Efforts of Ardath Burkhart '27 to Bring Public Television to Indianapolis Recalled

Efforts of Ardath Burkhart '27 to Bring Public Television to Indianapolis Recalled

March 19, 2007

Ardath Burkhart.jpgMarch 19, 2007, Greencastle, Ind. - The work of the late Ardath Yates Burkhart, a 1927 graduate of DePauw University, to bring public television to Indianapolis is recalled by a member of "Ardath's Army" in an Indianapolis Star column. In 1971, "Indianapolis was the largest city in the nation where programs such as Sesame Street, Mister Rogers Neighborhood and Masterpiece Theatre were unavailable for local viewing," writes Diana W. Davis. "As a young mother, I joined hundreds of other women recruited by the late Ardath Burkhart, a local civic leader who assembled a volunteer force to raise the funds needed to place WFYI (Channel 20) on the air."

Davis, a life director of WFYI's board of trustees, recalls, "Many of Ardath's volunteers were inexperienced fundraisers, so she enhanced our efforts by developing a system in which team captains were selected in each ZIP code. She also conducted a series of organizational meetings in her home and trained us in the fine art of tying aluminum foil to the 'rabbit ears' of TV sets. Since WFYI would be the city's first UHF channel, it was necessary for us to demonstrate to local residents how to tune Channel 20 into their TV sets as we canvassed neighborhoods as part of a door-to-door fundraising campaign. Ardath called regular meetings to assess the campaign's progress and conducted a memorable victory celebration once our goal was achieved."

Davis reflects, "Nearly four decades later, who would have believed that our efforts would culminate in such a remarkable success story? Today, WFYI not only offers Indianapolis residents compelling PBS programs, but also an array of National Public Radio offerings; educational outreach initiatives and opportunities for lifelong learning; high-definition television and radio services; rich online destinations; and a statewide reading service for Indiana's print impaired. Best of all, these services are free and designed to serve a diverse population of Indiana citizens. As part of WFYI's capital campaign for the future, many of the volunteers are working to raise $250,000 to name the station'sTv Set Beach.jpg future volunteer center in memory of the late Ardath Burkhart."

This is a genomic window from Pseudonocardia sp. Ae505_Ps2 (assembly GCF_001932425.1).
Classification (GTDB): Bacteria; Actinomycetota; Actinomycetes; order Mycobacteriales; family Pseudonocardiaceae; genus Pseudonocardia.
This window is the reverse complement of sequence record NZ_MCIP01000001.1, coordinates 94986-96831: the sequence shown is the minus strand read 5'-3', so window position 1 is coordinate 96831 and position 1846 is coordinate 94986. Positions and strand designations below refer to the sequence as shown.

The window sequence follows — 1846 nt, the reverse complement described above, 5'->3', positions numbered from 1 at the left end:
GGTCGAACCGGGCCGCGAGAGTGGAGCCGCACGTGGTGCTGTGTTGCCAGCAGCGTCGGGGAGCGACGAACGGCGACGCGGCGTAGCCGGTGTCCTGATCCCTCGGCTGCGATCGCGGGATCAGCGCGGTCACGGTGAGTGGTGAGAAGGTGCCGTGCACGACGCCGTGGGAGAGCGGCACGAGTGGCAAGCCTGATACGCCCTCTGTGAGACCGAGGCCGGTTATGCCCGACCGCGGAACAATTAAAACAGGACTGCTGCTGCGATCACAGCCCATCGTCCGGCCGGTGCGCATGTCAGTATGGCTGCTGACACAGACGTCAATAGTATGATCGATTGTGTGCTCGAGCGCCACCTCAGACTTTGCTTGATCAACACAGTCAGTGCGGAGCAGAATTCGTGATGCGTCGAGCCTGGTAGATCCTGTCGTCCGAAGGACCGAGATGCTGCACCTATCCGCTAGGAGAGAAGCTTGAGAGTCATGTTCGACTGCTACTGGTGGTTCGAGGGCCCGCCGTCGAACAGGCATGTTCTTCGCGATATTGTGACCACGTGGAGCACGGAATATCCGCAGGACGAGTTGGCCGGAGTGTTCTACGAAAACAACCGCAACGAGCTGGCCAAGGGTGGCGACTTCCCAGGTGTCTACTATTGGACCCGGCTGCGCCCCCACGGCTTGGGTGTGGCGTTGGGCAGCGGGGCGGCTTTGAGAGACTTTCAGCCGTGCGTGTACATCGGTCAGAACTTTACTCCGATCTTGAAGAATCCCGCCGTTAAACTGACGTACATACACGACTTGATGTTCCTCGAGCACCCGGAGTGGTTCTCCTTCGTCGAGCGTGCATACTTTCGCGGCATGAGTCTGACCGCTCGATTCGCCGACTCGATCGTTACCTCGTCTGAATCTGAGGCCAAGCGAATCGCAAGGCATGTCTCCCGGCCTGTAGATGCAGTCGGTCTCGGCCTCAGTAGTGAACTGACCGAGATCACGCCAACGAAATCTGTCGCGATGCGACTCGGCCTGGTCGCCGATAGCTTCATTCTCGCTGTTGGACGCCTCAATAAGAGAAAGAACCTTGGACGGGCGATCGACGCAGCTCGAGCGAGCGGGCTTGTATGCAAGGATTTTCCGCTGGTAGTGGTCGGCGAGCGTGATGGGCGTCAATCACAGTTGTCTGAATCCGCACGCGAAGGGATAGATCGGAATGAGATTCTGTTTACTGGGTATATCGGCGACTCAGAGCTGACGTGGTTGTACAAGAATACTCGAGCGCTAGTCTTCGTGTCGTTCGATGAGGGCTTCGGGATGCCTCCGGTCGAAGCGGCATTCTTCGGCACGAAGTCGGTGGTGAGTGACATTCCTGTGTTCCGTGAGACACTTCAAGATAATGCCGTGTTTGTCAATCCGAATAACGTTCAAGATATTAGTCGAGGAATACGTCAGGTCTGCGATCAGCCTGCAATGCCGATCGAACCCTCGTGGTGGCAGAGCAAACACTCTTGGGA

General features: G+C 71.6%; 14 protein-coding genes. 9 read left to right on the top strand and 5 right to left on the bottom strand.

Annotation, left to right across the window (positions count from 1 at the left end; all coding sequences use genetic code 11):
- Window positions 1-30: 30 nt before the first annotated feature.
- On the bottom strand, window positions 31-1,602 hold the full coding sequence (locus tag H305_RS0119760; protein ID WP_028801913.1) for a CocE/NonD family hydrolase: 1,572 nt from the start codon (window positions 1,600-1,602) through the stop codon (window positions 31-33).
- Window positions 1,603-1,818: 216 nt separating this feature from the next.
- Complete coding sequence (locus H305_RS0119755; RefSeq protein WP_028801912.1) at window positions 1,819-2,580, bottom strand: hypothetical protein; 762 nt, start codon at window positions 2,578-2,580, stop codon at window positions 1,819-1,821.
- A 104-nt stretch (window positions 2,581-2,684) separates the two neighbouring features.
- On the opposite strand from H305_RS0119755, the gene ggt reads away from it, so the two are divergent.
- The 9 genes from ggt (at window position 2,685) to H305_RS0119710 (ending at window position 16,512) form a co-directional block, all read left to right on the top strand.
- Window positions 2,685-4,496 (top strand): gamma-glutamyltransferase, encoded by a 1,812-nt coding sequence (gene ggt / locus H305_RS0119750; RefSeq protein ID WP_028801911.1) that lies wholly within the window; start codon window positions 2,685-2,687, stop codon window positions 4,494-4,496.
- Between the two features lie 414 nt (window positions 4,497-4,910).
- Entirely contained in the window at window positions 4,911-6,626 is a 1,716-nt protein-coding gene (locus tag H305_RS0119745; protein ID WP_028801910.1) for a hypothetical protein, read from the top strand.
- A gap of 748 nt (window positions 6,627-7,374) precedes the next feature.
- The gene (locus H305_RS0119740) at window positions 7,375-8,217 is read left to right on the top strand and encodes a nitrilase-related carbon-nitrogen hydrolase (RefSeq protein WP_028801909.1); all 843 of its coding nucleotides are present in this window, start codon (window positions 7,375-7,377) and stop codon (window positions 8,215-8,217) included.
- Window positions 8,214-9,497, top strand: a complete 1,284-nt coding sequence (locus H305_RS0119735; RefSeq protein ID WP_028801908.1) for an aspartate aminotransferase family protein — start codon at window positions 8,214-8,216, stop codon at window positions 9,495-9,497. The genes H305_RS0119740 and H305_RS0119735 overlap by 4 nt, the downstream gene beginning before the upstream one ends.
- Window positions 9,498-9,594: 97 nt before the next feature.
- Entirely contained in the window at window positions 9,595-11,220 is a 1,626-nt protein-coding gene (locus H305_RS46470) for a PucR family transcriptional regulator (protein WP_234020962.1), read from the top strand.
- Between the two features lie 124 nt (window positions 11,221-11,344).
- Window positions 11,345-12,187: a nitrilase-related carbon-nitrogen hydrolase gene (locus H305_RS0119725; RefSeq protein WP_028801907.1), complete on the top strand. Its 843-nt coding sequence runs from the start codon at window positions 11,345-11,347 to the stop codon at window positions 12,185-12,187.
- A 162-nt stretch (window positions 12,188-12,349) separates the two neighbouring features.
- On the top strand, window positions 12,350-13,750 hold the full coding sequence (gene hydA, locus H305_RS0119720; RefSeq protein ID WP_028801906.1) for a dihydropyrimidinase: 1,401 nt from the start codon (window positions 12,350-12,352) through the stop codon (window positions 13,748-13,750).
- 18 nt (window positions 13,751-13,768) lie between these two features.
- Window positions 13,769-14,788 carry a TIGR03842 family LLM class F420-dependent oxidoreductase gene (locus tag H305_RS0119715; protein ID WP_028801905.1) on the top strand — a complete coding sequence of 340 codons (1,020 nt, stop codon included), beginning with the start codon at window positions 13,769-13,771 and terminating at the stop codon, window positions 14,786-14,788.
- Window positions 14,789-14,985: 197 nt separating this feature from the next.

The column concludes, "The story of Ardath's Army is in many ways Indianapolis' story. As Hoosiers, we could all learn a thing or two from the legacy she left behind. Through her extraordinary perseverance, she succeeded in establishing WFYI public television in 1970, an indispensable educational resource that will continue to benefit area families for generations to come."

Access the piece at the Star's Web site.

Ardath Burkhart spearheaded the effort to renovate East College, which is on the National Register of Historic Places, work which was completed in 1982.